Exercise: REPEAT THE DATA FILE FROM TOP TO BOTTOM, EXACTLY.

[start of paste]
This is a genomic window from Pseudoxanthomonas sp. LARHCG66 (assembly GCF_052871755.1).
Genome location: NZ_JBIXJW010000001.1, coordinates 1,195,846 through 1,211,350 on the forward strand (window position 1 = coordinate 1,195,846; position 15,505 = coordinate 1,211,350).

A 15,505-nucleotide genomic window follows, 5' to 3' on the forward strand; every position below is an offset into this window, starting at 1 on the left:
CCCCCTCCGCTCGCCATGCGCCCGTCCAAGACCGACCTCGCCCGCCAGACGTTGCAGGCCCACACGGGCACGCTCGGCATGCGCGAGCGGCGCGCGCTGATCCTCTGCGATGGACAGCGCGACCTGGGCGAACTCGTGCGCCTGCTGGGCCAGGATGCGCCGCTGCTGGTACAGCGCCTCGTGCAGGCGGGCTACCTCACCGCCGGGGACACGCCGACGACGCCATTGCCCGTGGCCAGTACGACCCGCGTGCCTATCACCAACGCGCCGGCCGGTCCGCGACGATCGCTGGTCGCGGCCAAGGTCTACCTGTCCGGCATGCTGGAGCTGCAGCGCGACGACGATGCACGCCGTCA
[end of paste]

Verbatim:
This is a genomic window from Pseudoxanthomonas sp. LARHCG66 (assembly GCF_052871755.1).
Genome location: NZ_JBIXJW010000001.1, coordinates 1,195,846 through 1,211,350 on the forward strand (window position 1 = coordinate 1,195,846; position 15,505 = coordinate 1,211,350).

A 15,505-nucleotide genomic window follows, 5' to 3' on the forward strand; every position below is an offset into this window, starting at 1 on the left:
CCCCCTCCGCTCGCCATGCGCCCGTCCAAGACCGACCTCGCCCGCCAGACGTTGCAGGCCCACACGGGCACGCTCGGCATGCGCGAGCGGCGCGCGCTGATCCTCTGCGATGGACAGCGCGACCTGGGCGAACTCGTGCGCCTGCTGGGCCAGGATGCGCCGCTGCTGGTACAGCGCCTCGTGCAGGCGGGCTACCTCACCGCCGGGGACACGCCGACGACGCCATTGCCCGTGGCCAGTACGACCCGCGTGCCTATCACCAACGCGCCGGCCGGTCCGCGACGATCGCTGGTCGCGGCCAAGGTCTACCTGTCCGGCATGCTGGAGCTGCAGCGCGACGACGATGCACGCCGTCA